Encrypted Backup Solution "Home Paranoia Edition"
How to safeguard your personal data with TrueCrypt and SpiderOak.
There are so many cases of personal identifiable information (PII) or any type of data exposed on the Internet today. The details provided in this article may assist in safeguarding your tax information, social security number or password file. The setup this article describes will help keep your personal data at home safe and secure in this "cyber-security"-connected world. This includes virtual/physical security compromises—the only truly secure system is one that is unplugged and locked in a vault. This solution is not all-encompassing and does have limitations, but it is sound enough for safeguarding personal data.
The first step is addressing the physical aspect of security. This is a critical step, because some notable compromises are a direct result of someone having physical access to a system. You always should prepare yourself for the possibility that your beloved electronic devices could be in hands of someone other than you at any given moment. This situation could occur on a train, or in a coffee shop, automobile or home, and you must assume your data is lost when it is outside your control.
This article describes utilizing whole disk encryption to reduce some of the risks provided by a great open-source Linux operation system (Ubuntu 12.10). Whole disk encryption is a key factor, especially when considering all of the recent events concerning stolen government laptops that contained millions of social security numbers.
Figure 1. Setup screen for encrypting your home directory in Ubuntu during initial operating system installation.
The next key step in safeguarding your personal information is by adding another security layer by encrypting home directories during the initial installation (Figure 1). You may be the only one using this system; however, if others are able to access your system while it's running, this may slow them down from trying to access information contained in a home directory.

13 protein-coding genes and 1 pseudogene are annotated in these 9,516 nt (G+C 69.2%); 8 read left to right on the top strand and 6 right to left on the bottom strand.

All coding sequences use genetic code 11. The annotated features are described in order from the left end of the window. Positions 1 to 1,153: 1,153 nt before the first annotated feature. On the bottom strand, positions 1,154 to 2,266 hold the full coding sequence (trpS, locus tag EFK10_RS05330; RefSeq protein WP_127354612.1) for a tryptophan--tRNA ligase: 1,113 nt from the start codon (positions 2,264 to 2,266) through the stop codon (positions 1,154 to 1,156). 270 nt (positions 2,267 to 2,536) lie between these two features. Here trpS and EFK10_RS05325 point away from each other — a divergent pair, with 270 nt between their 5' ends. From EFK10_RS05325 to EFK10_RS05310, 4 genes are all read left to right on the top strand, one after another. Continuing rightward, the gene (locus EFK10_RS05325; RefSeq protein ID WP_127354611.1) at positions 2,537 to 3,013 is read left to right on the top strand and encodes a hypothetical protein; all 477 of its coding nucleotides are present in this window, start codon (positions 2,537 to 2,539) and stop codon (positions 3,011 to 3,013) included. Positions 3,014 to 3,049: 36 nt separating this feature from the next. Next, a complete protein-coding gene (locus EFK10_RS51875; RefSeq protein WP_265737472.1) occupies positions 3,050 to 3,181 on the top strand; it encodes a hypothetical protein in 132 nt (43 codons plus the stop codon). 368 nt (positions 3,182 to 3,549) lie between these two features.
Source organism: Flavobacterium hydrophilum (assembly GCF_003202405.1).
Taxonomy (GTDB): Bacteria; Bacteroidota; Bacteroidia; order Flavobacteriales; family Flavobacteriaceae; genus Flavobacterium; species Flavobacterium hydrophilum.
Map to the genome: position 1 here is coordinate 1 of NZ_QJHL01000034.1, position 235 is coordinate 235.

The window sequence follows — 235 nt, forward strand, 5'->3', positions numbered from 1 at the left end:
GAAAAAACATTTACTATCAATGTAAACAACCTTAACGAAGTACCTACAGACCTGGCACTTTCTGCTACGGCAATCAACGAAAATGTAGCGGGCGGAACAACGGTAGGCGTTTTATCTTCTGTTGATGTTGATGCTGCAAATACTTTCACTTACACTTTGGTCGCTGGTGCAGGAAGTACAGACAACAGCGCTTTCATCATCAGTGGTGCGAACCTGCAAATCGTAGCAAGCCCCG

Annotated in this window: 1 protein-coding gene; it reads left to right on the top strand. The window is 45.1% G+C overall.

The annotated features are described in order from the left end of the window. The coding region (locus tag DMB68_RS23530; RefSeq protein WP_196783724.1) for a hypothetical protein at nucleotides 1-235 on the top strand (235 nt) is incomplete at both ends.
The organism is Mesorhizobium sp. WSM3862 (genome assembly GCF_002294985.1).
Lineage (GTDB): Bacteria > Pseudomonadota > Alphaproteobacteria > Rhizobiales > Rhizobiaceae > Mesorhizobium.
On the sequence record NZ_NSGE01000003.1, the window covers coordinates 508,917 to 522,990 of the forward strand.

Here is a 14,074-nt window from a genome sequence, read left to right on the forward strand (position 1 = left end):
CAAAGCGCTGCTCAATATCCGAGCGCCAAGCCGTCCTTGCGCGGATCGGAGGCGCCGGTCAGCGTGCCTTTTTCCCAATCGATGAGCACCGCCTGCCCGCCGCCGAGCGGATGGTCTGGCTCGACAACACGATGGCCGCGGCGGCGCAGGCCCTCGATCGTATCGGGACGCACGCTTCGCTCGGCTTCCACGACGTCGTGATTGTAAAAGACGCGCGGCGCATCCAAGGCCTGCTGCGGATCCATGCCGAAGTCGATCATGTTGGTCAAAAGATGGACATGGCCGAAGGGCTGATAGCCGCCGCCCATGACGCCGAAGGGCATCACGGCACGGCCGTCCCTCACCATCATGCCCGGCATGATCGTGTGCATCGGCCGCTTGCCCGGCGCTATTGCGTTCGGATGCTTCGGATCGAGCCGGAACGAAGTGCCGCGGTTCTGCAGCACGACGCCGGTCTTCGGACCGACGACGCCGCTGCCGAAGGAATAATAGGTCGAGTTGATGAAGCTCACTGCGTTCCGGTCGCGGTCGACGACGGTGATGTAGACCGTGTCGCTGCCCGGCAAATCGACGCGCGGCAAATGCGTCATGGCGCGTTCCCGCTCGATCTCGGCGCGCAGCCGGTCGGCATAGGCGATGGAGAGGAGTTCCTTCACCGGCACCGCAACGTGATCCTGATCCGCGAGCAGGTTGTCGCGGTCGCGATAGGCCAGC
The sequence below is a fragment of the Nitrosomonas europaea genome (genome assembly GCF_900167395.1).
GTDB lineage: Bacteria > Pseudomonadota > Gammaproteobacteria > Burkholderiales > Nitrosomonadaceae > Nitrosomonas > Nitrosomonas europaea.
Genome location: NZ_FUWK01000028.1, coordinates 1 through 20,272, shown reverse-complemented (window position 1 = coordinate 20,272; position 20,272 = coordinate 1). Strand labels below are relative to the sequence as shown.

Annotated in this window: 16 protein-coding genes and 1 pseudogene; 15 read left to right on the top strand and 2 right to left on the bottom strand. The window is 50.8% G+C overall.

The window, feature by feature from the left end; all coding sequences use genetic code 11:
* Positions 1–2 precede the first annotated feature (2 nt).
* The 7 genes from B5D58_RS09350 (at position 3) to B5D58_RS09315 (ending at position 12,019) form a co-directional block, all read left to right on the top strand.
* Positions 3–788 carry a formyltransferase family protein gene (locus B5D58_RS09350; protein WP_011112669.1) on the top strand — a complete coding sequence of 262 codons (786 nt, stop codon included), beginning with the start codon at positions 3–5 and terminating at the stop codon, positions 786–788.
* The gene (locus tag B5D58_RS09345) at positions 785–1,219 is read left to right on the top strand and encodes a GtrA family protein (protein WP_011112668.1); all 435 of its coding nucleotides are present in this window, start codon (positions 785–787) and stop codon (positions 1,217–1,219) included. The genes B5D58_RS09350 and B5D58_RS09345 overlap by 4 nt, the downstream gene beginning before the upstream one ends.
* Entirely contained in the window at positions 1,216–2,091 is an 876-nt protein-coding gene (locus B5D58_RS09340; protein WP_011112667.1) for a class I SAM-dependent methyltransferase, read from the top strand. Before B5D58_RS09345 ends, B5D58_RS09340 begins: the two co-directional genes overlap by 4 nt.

You will need to run the command:
sudo apt-get install ecryptfs-utils cryptsetup
using an advanced packaging tool-capable distribution. This will install the encrypting utilities needed to encrypt your home directory.
The next step is to log in or create another user account with root privileges to run the following command on the user's home directory (Figure 2):
sudo ecryptfs-migrate-home -u your-user-name
Then, you need to log in to the encrypted home directory account before rebooting the machine (as stated in the important note screen), providing a roll-back opportunity in the event of any unexpected complications during the encryption process.
encryptfs-unwrap-passphrase to record your randomly generated mount
passphrase. Keep this passphrase safe, because you may need it to
recover your encrypted files. Also, ensure that you reboot your system and
remove the un-encrypted backup folder (Figure 3).
Figure 2. If encrypting your home folder was missed during initial
encryptft-utils to encrypt your home
Figure 3. This is important feedback information "record passphrase as
soon as possible" that will be generated from the
Tim Cordova is a computer geek who had a Commodore 64 at age 9, and has a love for Linux, family, information security and longboard surfing.
Practical Task Scheduling Deployment
July 20, 2016 12:00 pm CDT
One of the best things about the UNIX environment (aside from being stable and efficient) is the vast array of software tools available to help you do your job. Traditionally, a UNIX tool does only one thing, but does that one thing very well. For example, grep is very easy to use and can search vast amounts of data quickly. The find tool can find a particular file or files based on all kinds of criteria. It's pretty easy to string these tools together to build even more powerful tools, such as a tool that finds all of the .log files in the /home directory and searches each one for a particular entry. This erector-set mentality allows UNIX system administrators to seem to always have the right tool for the job.
Cron traditionally has been considered another such a tool for job scheduling, but is it enough? This webinar considers that very question. The first part builds on a previous Geek Guide, Beyond Cron, and briefly describes how to know when it might be time to consider upgrading your job scheduling infrastructure. The second part presents an actual planning and implementation framework.
Join Linux Journal's Mike Diehl and Pat Cameron of Help Systems.
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